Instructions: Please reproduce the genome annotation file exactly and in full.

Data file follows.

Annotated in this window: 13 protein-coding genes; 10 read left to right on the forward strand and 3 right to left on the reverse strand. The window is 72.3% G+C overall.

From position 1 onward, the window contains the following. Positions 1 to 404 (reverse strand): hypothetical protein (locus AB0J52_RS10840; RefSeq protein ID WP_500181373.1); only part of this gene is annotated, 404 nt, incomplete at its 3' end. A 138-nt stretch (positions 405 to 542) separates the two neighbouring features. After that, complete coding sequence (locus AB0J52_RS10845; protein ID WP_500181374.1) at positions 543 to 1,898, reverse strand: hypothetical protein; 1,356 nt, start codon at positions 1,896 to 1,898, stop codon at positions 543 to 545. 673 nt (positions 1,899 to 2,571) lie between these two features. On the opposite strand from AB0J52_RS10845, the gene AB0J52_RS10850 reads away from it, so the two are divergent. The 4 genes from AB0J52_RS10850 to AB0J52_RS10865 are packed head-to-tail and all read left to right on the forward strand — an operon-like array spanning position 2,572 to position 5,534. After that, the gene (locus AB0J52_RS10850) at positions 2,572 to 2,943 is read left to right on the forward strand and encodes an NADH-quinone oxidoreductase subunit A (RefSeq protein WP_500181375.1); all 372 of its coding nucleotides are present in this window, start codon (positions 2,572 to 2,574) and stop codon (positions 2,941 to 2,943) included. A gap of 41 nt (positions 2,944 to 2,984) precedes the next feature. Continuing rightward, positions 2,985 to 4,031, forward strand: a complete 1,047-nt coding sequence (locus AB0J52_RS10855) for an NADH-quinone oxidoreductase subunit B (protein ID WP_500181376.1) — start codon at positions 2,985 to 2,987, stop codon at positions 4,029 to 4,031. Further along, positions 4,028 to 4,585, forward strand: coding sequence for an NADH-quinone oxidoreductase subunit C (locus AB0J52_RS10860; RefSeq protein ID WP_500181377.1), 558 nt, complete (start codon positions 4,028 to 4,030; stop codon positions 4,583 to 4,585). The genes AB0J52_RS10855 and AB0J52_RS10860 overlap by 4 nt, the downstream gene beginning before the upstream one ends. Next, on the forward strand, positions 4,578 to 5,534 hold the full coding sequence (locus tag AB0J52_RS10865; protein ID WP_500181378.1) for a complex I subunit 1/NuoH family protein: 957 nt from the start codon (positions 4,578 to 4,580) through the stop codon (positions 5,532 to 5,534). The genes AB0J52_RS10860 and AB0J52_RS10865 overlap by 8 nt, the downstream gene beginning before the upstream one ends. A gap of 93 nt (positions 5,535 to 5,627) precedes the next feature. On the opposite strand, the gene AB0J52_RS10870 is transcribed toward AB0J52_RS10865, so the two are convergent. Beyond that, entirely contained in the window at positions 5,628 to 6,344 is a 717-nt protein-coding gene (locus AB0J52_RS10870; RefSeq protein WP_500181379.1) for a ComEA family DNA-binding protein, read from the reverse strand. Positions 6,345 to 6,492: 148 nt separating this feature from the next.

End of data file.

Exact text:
Annotated in this window: 13 protein-coding genes; 10 read left to right on the forward strand and 3 right to left on the reverse strand. The window is 72.3% G+C overall.

From position 1 onward, the window contains the following. Positions 1 to 404 (reverse strand): hypothetical protein (locus AB0J52_RS10840; RefSeq protein ID WP_500181373.1); only part of this gene is annotated, 404 nt, incomplete at its 3' end. A 138-nt stretch (positions 405 to 542) separates the two neighbouring features. After that, complete coding sequence (locus AB0J52_RS10845; protein ID WP_500181374.1) at positions 543 to 1,898, reverse strand: hypothetical protein; 1,356 nt, start codon at positions 1,896 to 1,898, stop codon at positions 543 to 545. 673 nt (positions 1,899 to 2,571) lie between these two features. On the opposite strand from AB0J52_RS10845, the gene AB0J52_RS10850 reads away from it, so the two are divergent. The 4 genes from AB0J52_RS10850 to AB0J52_RS10865 are packed head-to-tail and all read left to right on the forward strand — an operon-like array spanning position 2,572 to position 5,534. After that, the gene (locus AB0J52_RS10850) at positions 2,572 to 2,943 is read left to right on the forward strand and encodes an NADH-quinone oxidoreductase subunit A (RefSeq protein WP_500181375.1); all 372 of its coding nucleotides are present in this window, start codon (positions 2,572 to 2,574) and stop codon (positions 2,941 to 2,943) included. A gap of 41 nt (positions 2,944 to 2,984) precedes the next feature. Continuing rightward, positions 2,985 to 4,031, forward strand: a complete 1,047-nt coding sequence (locus AB0J52_RS10855) for an NADH-quinone oxidoreductase subunit B (protein ID WP_500181376.1) — start codon at positions 2,985 to 2,987, stop codon at positions 4,029 to 4,031. Further along, positions 4,028 to 4,585, forward strand: coding sequence for an NADH-quinone oxidoreductase subunit C (locus AB0J52_RS10860; RefSeq protein ID WP_500181377.1), 558 nt, complete (start codon positions 4,028 to 4,030; stop codon positions 4,583 to 4,585). The genes AB0J52_RS10855 and AB0J52_RS10860 overlap by 4 nt, the downstream gene beginning before the upstream one ends. Next, on the forward strand, positions 4,578 to 5,534 hold the full coding sequence (locus tag AB0J52_RS10865; protein ID WP_500181378.1) for a complex I subunit 1/NuoH family protein: 957 nt from the start codon (positions 4,578 to 4,580) through the stop codon (positions 5,532 to 5,534). The genes AB0J52_RS10860 and AB0J52_RS10865 overlap by 8 nt, the downstream gene beginning before the upstream one ends. A gap of 93 nt (positions 5,535 to 5,627) precedes the next feature. On the opposite strand, the gene AB0J52_RS10870 is transcribed toward AB0J52_RS10865, so the two are convergent. Beyond that, entirely contained in the window at positions 5,628 to 6,344 is a 717-nt protein-coding gene (locus AB0J52_RS10870; RefSeq protein WP_500181379.1) for a ComEA family DNA-binding protein, read from the reverse strand. Positions 6,345 to 6,492: 148 nt separating this feature from the next.